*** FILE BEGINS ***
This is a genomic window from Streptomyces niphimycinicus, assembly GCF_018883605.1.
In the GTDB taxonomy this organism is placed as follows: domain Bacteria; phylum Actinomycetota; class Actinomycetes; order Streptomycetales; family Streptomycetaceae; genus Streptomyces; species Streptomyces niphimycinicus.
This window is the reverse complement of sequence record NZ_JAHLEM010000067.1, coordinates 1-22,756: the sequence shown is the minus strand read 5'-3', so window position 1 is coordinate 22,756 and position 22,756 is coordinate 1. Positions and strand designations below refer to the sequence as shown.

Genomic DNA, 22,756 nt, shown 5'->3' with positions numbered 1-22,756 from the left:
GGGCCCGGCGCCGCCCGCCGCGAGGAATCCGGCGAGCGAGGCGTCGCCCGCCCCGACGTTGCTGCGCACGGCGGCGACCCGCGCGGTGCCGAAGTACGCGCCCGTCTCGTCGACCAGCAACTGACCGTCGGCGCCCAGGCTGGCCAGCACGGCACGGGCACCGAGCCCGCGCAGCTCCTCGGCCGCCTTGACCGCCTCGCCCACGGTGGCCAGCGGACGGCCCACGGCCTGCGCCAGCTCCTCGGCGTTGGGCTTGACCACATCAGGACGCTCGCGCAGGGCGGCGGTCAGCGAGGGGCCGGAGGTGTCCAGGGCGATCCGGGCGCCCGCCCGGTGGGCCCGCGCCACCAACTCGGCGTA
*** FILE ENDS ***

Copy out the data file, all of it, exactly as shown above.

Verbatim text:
This is a genomic window from Streptomyces niphimycinicus, assembly GCF_018883605.1.
In the GTDB taxonomy this organism is placed as follows: domain Bacteria; phylum Actinomycetota; class Actinomycetes; order Streptomycetales; family Streptomycetaceae; genus Streptomyces; species Streptomyces niphimycinicus.
This window is the reverse complement of sequence record NZ_JAHLEM010000067.1, coordinates 1-22,756: the sequence shown is the minus strand read 5'-3', so window position 1 is coordinate 22,756 and position 22,756 is coordinate 1. Positions and strand designations below refer to the sequence as shown.

Genomic DNA, 22,756 nt, shown 5'->3' with positions numbered 1-22,756 from the left:
GGGCCCGGCGCCGCCCGCCGCGAGGAATCCGGCGAGCGAGGCGTCGCCCGCCCCGACGTTGCTGCGCACGGCGGCGACCCGCGCGGTGCCGAAGTACGCGCCCGTCTCGTCGACCAGCAACTGACCGTCGGCGCCCAGGCTGGCCAGCACGGCACGGGCACCGAGCCCGCGCAGCTCCTCGGCCGCCTTGACCGCCTCGCCCACGGTGGCCAGCGGACGGCCCACGGCCTGCGCCAGCTCCTCGGCGTTGGGCTTGACCACATCAGGACGCTCGCGCAGGGCGGCGGTCAGCGAGGGGCCGGAGGTGTCCAGGGCGATCCGGGCGCCCGCCCGGTGGGCCCGCGCCACCAACTCGGCGTA